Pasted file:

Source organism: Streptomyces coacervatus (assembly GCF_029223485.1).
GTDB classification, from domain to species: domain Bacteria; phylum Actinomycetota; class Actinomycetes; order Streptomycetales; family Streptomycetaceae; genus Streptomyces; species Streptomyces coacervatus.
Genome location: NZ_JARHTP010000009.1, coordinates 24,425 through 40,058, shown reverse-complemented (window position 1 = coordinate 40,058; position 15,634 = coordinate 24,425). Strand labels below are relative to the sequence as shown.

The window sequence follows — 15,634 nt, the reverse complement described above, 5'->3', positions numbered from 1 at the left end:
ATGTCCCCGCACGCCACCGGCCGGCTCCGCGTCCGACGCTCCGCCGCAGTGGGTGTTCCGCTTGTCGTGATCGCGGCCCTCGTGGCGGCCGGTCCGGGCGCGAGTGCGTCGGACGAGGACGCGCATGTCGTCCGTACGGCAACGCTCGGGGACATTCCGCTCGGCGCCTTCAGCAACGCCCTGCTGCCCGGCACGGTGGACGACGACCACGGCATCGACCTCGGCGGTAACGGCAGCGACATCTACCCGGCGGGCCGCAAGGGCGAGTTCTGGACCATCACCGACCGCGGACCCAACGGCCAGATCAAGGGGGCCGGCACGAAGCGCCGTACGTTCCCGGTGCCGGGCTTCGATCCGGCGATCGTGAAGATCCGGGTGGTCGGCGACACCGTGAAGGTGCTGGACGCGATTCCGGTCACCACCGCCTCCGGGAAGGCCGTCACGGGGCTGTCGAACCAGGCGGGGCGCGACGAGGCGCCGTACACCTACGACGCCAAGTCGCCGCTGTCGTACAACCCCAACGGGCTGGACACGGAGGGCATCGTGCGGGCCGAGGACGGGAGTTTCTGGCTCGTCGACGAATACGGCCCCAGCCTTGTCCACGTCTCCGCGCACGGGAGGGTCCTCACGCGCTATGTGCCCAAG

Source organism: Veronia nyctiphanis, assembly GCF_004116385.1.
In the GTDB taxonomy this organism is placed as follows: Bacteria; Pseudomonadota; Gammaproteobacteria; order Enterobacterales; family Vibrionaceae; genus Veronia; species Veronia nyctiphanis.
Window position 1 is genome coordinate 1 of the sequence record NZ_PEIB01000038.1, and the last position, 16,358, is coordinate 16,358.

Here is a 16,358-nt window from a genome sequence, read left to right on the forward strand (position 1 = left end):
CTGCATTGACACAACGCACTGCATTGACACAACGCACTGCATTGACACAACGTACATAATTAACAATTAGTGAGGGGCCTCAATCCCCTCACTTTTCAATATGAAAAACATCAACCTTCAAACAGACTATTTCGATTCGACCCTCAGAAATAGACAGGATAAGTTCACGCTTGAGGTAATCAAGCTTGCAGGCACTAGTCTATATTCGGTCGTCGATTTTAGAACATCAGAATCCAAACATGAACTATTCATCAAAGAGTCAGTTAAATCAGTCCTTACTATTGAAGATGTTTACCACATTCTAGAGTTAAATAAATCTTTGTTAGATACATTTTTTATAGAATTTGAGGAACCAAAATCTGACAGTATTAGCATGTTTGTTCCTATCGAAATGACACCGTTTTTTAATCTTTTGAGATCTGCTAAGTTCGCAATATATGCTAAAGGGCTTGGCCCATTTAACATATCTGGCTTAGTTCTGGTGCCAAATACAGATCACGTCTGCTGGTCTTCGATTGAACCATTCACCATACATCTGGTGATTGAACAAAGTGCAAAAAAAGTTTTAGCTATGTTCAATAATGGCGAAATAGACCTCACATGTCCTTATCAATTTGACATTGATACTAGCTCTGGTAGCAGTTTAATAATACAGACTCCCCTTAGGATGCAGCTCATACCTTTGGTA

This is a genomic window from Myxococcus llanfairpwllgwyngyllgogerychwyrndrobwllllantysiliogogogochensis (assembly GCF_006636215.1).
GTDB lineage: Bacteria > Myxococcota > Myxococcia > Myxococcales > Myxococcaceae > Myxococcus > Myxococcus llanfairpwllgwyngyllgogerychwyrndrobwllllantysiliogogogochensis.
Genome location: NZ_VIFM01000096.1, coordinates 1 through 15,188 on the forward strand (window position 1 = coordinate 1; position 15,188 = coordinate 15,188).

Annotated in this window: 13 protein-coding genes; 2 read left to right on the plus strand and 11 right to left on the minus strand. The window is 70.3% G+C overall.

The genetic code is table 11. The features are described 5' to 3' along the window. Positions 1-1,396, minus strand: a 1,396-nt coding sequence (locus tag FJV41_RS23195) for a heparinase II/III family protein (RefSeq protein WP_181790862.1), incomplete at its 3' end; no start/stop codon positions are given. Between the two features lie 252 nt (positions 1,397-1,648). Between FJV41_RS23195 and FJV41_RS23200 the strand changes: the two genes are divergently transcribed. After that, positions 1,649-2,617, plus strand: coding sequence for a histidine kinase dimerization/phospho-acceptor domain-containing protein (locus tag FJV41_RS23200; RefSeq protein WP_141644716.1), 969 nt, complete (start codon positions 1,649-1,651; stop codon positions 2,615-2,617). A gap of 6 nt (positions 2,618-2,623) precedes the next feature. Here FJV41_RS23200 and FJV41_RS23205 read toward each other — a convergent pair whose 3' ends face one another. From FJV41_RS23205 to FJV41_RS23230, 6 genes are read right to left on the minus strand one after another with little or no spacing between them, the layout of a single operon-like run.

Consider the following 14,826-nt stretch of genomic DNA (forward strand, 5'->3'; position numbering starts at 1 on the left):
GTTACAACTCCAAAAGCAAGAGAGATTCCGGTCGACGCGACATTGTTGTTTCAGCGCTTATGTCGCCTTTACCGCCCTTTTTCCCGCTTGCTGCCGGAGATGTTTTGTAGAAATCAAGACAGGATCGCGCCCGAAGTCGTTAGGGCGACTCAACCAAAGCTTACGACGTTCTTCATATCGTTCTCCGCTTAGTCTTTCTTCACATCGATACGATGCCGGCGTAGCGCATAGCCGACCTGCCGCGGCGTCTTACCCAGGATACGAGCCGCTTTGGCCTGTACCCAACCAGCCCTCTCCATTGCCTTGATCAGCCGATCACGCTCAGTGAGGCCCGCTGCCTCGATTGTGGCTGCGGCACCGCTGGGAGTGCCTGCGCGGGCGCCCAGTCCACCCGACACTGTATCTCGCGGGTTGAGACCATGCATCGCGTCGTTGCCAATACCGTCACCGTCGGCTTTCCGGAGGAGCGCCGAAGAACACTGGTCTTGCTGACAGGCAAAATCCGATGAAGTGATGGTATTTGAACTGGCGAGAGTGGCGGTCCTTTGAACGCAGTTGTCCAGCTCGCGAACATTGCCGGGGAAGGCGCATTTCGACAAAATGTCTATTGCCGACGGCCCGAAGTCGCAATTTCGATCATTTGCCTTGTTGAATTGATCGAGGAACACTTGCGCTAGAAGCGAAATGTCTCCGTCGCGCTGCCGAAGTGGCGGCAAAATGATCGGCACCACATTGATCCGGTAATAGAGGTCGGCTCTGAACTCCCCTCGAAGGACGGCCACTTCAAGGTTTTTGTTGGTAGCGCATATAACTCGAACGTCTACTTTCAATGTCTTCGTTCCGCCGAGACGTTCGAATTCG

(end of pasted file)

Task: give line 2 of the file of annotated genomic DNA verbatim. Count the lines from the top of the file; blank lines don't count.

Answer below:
GTDB classification, from domain to species: domain Bacteria; phylum Actinomycetota; class Actinomycetes; order Streptomycetales; family Streptomycetaceae; genus Streptomyces; species Streptomyces coacervatus.